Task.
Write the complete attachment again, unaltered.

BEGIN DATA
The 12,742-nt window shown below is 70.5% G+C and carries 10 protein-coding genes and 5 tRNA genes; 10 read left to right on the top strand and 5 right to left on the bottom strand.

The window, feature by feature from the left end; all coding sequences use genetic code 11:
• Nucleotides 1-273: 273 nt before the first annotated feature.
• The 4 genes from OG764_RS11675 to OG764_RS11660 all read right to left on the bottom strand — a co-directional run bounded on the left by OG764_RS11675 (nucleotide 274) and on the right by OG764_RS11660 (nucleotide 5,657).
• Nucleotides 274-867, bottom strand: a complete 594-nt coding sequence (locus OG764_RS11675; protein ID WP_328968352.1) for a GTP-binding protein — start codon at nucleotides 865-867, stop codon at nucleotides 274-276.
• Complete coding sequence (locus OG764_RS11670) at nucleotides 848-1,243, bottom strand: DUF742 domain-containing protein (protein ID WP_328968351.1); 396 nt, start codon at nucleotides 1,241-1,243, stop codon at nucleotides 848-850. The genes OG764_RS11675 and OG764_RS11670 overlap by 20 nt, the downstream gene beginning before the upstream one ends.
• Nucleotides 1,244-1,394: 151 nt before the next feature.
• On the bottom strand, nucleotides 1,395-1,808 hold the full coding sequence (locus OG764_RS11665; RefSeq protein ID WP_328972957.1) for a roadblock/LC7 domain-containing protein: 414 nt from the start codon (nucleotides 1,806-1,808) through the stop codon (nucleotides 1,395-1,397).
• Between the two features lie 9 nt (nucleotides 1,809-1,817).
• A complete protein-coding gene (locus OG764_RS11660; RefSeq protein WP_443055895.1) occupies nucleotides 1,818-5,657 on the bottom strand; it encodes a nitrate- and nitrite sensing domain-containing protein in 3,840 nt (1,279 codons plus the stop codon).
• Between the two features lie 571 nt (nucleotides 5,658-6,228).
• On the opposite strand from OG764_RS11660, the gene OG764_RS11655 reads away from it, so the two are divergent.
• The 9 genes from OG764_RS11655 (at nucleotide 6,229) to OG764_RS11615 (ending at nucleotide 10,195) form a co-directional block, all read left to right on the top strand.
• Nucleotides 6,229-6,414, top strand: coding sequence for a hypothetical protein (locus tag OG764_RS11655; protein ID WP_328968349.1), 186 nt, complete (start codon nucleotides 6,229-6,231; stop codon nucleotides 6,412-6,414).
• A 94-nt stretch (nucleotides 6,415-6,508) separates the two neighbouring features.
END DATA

The 12,742-nt window shown below is 70.5% G+C and carries 10 protein-coding genes and 5 tRNA genes; 10 read left to right on the top strand and 5 right to left on the bottom strand.

The window, feature by feature from the left end; all coding sequences use genetic code 11:
• Nucleotides 1-273: 273 nt before the first annotated feature.
• The 4 genes from OG764_RS11675 to OG764_RS11660 all read right to left on the bottom strand — a co-directional run bounded on the left by OG764_RS11675 (nucleotide 274) and on the right by OG764_RS11660 (nucleotide 5,657).
• Nucleotides 274-867, bottom strand: a complete 594-nt coding sequence (locus OG764_RS11675; protein ID WP_328968352.1) for a GTP-binding protein — start codon at nucleotides 865-867, stop codon at nucleotides 274-276.
• Complete coding sequence (locus OG764_RS11670) at nucleotides 848-1,243, bottom strand: DUF742 domain-containing protein (protein ID WP_328968351.1); 396 nt, start codon at nucleotides 1,241-1,243, stop codon at nucleotides 848-850. The genes OG764_RS11675 and OG764_RS11670 overlap by 20 nt, the downstream gene beginning before the upstream one ends.
• Nucleotides 1,244-1,394: 151 nt before the next feature.
• On the bottom strand, nucleotides 1,395-1,808 hold the full coding sequence (locus OG764_RS11665; RefSeq protein ID WP_328972957.1) for a roadblock/LC7 domain-containing protein: 414 nt from the start codon (nucleotides 1,806-1,808) through the stop codon (nucleotides 1,395-1,397).
• Between the two features lie 9 nt (nucleotides 1,809-1,817).
• A complete protein-coding gene (locus OG764_RS11660; RefSeq protein WP_443055895.1) occupies nucleotides 1,818-5,657 on the bottom strand; it encodes a nitrate- and nitrite sensing domain-containing protein in 3,840 nt (1,279 codons plus the stop codon).
• Between the two features lie 571 nt (nucleotides 5,658-6,228).
• On the opposite strand from OG764_RS11660, the gene OG764_RS11655 reads away from it, so the two are divergent.
• The 9 genes from OG764_RS11655 (at nucleotide 6,229) to OG764_RS11615 (ending at nucleotide 10,195) form a co-directional block, all read left to right on the top strand.
• Nucleotides 6,229-6,414, top strand: coding sequence for a hypothetical protein (locus tag OG764_RS11655; protein ID WP_328968349.1), 186 nt, complete (start codon nucleotides 6,229-6,231; stop codon nucleotides 6,412-6,414).
• A 94-nt stretch (nucleotides 6,415-6,508) separates the two neighbouring features.